8. The Oakland Raiders select Jimmy Clausen, quarterback, Notre Dame. After last year's selection of Darrius Heyward-Bey, and the selection of Sebastian Janikowski in the first round of the 2000 draft, the Raiders have this aura of unpredictability around them. But as you look deeper, that's just not the case. While Darren McFadden, JaMarcus Russell, and Robert Gallery may not have turned out, they were all very reasonable picks, even "safe" picks. You can't blame Al Davis for trying to think outside the box. I think this year he stays reasonable, and sees Clausen as a guy who put up great numbers against top competition in college. He's a completely fair pick.
  9. The Buffalo Bills select Brian Bulaga, offensive tackle, Iowa. A pretty boring pick for a team that's been pretty boring the past few years. New head coach Chan Gailey has been coordinating offenses for long enough to know the value of a strong offensive line, and if Brian Bulaga falls to their pick at #9, I'd be pretty shocked if the Bills didn't snag him.
  10. The Jacksonville Jaguars select Jason Pierre-Paul, defensive end, South Florida. The Jags registered a measly 14 sacks in 2009, so obviously getting pressure on opposing quarterbacks is a desperate need. I've seen Pierre-Paul, Derrick Morgan, and Jerry Hughes all mentioned as the top DE in this draft, so any of them could go here. I mostly picked Pierre-Paul because he went to USF, and so he could maybe generate a little more buzz by staying in-state. Unlike some pundits, I don't see Tim Tebow as an option here.
  11. The Denver Broncos select Rolando McClain, linebacker, Alabama. Every "big board" I've seen has McClain lower than this, but every mock draft I've seen has the Broncos taking him here. I'm not going to pretend I know something that the experts don't. McClain was the anchor for a sensational Crimson Tide defense last year, and everything points to him being a high character guy as well. Denver recently acquitted themselves of Brandon Marshall, so you have to think character is a factor for them.
  12. The Miami Dolphins select Dan Williams, defensive tackle, Tennessee. The Dolphins run a 3-4 defense and don't have an elite nose tackle, so Williams is a nice fit. There was some thought that Dez Bryant was a perfect fit at this pick, but A) I've already got him well off the board, and B) the Dolphins just acquired Brandon Marshall, so wide receiver is suddenly not a need.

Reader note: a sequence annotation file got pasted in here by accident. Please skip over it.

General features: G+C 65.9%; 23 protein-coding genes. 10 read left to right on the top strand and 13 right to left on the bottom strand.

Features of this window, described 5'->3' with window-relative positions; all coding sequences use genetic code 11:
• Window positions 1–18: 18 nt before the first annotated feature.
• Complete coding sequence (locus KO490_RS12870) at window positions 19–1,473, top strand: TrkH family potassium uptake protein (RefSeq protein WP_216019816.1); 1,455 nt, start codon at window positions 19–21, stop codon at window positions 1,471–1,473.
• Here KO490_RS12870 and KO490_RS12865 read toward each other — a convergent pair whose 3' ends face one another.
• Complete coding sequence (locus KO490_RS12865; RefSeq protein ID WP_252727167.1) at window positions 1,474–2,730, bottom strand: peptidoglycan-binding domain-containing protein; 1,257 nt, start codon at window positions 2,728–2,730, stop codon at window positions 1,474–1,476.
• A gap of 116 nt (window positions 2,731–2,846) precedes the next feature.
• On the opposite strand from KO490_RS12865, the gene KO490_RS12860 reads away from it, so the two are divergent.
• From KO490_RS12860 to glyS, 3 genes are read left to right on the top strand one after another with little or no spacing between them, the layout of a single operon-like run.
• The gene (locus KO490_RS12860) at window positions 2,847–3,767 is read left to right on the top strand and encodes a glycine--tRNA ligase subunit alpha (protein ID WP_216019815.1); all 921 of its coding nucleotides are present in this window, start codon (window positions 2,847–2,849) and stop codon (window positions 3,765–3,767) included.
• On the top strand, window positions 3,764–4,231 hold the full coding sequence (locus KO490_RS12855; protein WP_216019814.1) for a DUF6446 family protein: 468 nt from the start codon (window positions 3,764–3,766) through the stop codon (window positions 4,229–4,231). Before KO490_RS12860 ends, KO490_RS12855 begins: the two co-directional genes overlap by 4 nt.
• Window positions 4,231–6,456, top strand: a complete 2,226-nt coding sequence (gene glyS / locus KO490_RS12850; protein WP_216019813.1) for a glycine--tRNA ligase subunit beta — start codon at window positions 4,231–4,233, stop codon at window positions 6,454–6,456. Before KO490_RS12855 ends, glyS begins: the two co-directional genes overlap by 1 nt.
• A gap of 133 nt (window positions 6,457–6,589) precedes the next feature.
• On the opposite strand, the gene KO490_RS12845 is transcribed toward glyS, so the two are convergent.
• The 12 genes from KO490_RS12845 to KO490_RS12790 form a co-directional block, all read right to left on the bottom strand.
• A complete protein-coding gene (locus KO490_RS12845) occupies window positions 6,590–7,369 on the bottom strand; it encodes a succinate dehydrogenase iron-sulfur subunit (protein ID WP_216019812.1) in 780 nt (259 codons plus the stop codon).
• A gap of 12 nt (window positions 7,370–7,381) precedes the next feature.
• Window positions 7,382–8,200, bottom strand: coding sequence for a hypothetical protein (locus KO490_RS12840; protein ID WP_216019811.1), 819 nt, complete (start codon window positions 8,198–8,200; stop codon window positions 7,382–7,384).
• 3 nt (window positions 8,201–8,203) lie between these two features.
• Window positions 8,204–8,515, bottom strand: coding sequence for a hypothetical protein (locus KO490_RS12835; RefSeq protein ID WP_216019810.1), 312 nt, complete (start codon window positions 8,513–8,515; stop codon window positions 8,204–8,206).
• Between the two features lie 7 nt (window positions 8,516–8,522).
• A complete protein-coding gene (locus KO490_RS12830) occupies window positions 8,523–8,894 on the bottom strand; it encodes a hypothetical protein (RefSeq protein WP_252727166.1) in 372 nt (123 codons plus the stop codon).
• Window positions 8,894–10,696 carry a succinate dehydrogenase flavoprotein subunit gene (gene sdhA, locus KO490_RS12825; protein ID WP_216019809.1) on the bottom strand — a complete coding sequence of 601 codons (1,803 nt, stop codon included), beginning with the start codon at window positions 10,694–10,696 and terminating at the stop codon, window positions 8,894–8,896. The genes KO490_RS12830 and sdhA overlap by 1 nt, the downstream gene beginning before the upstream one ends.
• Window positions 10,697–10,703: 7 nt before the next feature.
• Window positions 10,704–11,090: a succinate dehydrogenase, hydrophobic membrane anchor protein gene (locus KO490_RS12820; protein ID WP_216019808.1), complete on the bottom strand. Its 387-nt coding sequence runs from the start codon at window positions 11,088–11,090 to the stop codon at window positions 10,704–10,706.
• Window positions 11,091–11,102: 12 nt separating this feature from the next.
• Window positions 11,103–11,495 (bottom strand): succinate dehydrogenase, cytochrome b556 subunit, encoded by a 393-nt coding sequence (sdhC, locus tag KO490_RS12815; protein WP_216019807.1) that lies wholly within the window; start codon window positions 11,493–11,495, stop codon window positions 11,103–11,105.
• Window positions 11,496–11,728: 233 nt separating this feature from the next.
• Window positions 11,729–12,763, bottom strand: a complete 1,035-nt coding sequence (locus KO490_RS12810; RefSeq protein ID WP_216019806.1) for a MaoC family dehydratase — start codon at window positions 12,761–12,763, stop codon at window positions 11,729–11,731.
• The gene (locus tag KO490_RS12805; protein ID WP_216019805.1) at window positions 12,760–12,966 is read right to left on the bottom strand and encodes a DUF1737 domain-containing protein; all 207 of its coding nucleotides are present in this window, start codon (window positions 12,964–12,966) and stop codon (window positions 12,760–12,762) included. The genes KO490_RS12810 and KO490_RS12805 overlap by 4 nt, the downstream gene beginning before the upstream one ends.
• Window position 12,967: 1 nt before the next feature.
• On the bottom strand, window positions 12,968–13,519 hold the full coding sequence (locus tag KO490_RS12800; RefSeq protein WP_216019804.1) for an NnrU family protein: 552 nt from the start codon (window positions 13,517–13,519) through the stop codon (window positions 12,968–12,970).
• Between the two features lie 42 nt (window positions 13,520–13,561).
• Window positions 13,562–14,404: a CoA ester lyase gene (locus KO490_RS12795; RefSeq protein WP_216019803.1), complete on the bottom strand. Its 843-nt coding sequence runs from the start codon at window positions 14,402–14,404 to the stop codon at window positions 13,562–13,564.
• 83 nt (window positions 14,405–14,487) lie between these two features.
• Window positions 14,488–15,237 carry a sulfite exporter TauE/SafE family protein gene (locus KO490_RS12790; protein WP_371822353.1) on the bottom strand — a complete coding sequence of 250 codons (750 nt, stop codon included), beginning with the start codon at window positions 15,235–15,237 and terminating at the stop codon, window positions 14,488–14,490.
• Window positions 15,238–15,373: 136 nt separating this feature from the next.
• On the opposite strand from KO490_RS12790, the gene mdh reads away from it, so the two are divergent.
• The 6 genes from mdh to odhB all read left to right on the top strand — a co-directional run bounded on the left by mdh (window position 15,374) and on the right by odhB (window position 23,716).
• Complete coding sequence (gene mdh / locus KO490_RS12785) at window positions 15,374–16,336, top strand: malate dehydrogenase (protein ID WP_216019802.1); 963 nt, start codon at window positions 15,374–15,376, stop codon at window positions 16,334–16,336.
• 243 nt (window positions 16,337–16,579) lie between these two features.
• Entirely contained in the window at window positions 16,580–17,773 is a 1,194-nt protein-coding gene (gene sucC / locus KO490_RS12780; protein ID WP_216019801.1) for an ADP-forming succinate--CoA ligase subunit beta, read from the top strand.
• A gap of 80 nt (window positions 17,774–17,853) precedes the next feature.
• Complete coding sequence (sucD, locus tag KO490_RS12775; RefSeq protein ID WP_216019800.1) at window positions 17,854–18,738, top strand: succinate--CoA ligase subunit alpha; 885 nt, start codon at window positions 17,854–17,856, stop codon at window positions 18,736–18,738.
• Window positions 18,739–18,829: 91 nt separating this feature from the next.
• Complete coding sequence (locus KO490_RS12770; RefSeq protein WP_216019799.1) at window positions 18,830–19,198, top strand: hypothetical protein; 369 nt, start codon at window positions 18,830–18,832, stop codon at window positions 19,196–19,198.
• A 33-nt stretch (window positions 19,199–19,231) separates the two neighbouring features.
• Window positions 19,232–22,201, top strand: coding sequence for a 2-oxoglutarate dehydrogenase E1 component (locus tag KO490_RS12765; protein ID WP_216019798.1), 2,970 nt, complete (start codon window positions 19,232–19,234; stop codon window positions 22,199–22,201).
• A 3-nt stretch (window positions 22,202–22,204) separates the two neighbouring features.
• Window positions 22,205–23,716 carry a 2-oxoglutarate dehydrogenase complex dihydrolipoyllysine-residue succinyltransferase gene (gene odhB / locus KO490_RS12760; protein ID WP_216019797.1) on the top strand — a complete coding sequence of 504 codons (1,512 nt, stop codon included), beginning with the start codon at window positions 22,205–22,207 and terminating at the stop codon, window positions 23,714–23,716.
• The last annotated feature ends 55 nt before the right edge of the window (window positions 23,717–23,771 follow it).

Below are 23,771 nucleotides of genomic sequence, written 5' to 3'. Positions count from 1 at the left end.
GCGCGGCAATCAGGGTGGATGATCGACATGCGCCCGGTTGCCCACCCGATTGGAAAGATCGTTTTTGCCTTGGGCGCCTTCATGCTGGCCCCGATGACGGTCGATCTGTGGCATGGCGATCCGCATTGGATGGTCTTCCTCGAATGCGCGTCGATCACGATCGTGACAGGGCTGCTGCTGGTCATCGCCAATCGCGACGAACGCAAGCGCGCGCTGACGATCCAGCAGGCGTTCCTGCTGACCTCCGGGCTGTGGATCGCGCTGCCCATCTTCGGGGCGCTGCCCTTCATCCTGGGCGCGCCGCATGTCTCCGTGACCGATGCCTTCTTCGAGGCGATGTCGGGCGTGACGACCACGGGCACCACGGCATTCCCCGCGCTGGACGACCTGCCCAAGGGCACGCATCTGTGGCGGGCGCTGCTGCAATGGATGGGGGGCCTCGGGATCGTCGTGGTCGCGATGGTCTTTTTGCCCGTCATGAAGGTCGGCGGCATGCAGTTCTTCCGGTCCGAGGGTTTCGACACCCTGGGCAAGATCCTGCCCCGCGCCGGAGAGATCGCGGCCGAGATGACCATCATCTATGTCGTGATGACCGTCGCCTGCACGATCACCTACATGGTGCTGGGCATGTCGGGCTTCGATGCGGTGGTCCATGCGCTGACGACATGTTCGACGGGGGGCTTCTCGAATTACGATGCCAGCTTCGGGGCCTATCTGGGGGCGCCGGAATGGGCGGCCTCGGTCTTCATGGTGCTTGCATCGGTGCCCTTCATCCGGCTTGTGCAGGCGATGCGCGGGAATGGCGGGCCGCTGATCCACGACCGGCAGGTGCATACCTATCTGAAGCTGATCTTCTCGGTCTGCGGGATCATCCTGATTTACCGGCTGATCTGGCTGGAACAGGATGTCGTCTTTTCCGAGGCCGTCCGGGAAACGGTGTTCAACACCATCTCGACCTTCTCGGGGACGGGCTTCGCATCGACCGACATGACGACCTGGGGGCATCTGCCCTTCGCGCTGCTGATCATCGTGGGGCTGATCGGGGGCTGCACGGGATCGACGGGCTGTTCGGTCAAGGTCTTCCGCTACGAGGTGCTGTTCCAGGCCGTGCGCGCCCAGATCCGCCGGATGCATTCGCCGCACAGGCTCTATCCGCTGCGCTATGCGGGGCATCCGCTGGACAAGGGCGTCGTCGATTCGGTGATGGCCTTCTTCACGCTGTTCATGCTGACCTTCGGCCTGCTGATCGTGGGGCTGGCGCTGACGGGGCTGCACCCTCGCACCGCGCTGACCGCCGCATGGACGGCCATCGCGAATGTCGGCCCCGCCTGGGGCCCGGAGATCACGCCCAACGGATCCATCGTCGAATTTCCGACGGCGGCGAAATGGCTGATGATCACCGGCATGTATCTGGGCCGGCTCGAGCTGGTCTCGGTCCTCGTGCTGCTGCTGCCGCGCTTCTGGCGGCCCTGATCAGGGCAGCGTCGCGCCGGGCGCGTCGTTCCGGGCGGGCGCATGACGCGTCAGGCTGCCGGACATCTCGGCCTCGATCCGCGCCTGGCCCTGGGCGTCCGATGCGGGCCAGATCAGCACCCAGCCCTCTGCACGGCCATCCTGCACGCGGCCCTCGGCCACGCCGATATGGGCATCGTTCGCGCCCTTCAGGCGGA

13. The San Francisco 49ers select Trent Williams, offensive tackle, Oklahoma. Just a couple years ago, the 49ers took another workout warrior, tight end Vernon Davis. Williams was impressive at the combine, as well as already being a highly touted tackle. Honestly, after seeing Williams fall this far, I went back over my draft board to make sure I didn't miss something, but this is how I see things playing out, which would be a coup for San Francisco.
  14. The Seattle Seahawks select Anthony Davis, offensive tackle, Rutgers. Remember when the Seahawks reached for C.J. Spiller in the hopes that one of the top tier offensive tackles would fall to them? Well, hello Seattle, Anthony Davis just so happens to fall into that category. He's actually got the upside to be the best tackle from this class if he can overcome maturity concerns. Davis or Trent Williams would be a great result here if the Seahawks go for Spiller with the #6 pick.
  15. The New York Giants select Derrick Morgan, defensive end, Georgia Tech. The sports talk radio interviews I hear suggest that Osi Umenyiora may be dealt, possibly on draft day, which would create a distinct need for a defensive end. Morgan and TCU's Jerry Hughes are both on the board here, but Morgan's quality has been better publicized, so I'll go with him. Hey, the Giants are still a New York team. They still react to public opinion on some level.
I'm holding out hope that the Redskins are able to find a way to trade down a few picks and get back into the second and/or third rounds. Everyone says this is one of the deepest drafts in years, and given the fact that the Redskins seem likely to select merely the best of several offensive tackles, the opportunity for creating some value by trading down seems distinct.